Unlike other snail species, pond snail eggs do not go through a free-living larval stage. Within a month, you can have up to 200 pond snail babies in your tank.

Suitable Tank Mates

Pond snails can coexist peacefully with various fish and snail species considered peaceful or semi-aggressive.

Some suitable tank mates for pond snails include:

FishSnailsSmall-sized Shrimp
Cory CatfishNerite SnailsBamboo Shrimp
White Cloud Mountain MinnowRed Ramshorn SnailsAmano Shrimp
Pictus CatfishGold Inca SnailsGhost Shrimp
Diamond TetraIvory SnailsRed Cherry Shrimp

Any tank creature that poses a threat to other freshwater snail species will also pose a threat to pond snails.

Pond Snails Common Problems

Pond snails, like other freshwater snails, are sensitive to copper. It is important to remove any traces of copper from your tank.

One recommended product for this purpose is the Poly Filter Poly-Bio-Marine for Fish Aquarium from Amazon. This filter effectively removes copper and other heavy metals from your tank and is suitable for freshwater and saltwater setups.

Additionally, it is crucial to maintain optimal water conditions and cleanliness to prevent any diseases that may affect pond snails or other freshwater snails.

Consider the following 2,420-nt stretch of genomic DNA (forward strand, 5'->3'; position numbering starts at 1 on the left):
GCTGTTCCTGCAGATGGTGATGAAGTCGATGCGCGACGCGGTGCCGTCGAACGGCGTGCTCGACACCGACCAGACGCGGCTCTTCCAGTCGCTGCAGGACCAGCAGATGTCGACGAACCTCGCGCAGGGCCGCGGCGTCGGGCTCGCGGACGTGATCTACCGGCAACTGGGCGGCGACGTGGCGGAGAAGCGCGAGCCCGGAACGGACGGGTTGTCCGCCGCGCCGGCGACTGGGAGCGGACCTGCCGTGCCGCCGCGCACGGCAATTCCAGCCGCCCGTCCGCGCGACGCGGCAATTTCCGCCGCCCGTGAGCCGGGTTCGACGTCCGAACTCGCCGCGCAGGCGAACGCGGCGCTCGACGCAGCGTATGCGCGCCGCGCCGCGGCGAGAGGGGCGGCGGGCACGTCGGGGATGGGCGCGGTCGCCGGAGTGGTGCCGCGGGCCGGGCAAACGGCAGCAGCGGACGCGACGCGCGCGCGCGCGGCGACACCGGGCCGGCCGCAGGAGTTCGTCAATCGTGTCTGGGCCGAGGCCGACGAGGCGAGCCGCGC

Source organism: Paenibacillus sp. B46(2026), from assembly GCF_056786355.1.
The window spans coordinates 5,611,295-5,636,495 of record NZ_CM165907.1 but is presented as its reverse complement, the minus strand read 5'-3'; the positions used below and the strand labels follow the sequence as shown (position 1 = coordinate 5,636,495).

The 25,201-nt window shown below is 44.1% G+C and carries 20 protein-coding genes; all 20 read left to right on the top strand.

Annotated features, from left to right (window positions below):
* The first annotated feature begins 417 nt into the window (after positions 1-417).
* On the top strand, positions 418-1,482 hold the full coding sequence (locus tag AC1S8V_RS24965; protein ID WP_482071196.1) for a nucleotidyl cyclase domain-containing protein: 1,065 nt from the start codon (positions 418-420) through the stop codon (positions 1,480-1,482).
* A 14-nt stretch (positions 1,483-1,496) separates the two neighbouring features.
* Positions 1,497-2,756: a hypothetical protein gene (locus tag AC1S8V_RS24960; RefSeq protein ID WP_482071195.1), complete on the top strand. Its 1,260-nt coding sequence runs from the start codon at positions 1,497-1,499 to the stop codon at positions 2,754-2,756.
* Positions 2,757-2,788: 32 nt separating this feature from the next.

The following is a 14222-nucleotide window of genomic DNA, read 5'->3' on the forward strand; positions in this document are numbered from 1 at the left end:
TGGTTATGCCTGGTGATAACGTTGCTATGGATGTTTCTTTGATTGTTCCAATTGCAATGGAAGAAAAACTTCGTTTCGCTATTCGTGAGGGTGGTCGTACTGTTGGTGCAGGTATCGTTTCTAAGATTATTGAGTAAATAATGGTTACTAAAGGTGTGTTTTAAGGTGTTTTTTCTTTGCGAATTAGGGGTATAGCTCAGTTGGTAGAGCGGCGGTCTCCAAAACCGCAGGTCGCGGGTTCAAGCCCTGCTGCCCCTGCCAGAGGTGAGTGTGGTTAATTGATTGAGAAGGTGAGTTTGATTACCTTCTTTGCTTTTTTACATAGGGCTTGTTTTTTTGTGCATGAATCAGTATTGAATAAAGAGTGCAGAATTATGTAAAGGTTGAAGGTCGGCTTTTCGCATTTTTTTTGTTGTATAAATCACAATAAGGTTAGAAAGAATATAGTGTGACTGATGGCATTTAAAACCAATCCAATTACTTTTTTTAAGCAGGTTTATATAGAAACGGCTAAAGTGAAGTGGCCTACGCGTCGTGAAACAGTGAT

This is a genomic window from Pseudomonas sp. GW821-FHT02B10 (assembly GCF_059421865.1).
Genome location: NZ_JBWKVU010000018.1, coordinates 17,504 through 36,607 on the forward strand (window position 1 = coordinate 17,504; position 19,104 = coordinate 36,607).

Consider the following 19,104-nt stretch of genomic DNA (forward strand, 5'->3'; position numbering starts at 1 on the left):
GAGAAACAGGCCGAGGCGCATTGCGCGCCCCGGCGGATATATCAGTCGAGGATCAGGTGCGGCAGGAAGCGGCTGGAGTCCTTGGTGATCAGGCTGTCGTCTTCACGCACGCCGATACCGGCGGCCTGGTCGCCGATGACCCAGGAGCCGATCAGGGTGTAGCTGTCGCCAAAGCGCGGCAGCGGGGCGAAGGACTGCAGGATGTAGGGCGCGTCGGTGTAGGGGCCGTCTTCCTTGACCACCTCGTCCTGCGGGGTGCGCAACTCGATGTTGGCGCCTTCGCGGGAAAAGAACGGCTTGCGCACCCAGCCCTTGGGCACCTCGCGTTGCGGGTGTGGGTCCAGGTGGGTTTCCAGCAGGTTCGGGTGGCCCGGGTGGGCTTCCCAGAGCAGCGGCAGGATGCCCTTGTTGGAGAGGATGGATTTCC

Closing Remarks

Pond snails have positive and negative aspects, depending on one’s perspective. While they can be invasive, their benefits outweigh the drawbacks.

They are low maintenance, making them suitable for beginners, and their population can be easily controlled by other tank creatures. Their resilience also makes them an ideal choice for newcomers.

With valuable insights on pond snail rearing, it’s time to consider introducing them to your tank.

Should you have any questions or suggestions to enhance this blog, please feel free to contact us or leave a comment below.



  • Paul Odoteh

    Paul Odoteh is an established writer and editor with nearly 10 years of experience in writing and editing. He holds a bachelor's degree in IT and has written for numerous publications and individuals. Currently, Odoteh is dedicated to expanding his blog, SnailPedia.com, which was inspired by his passion for owning an aquarium.

Leave a Reply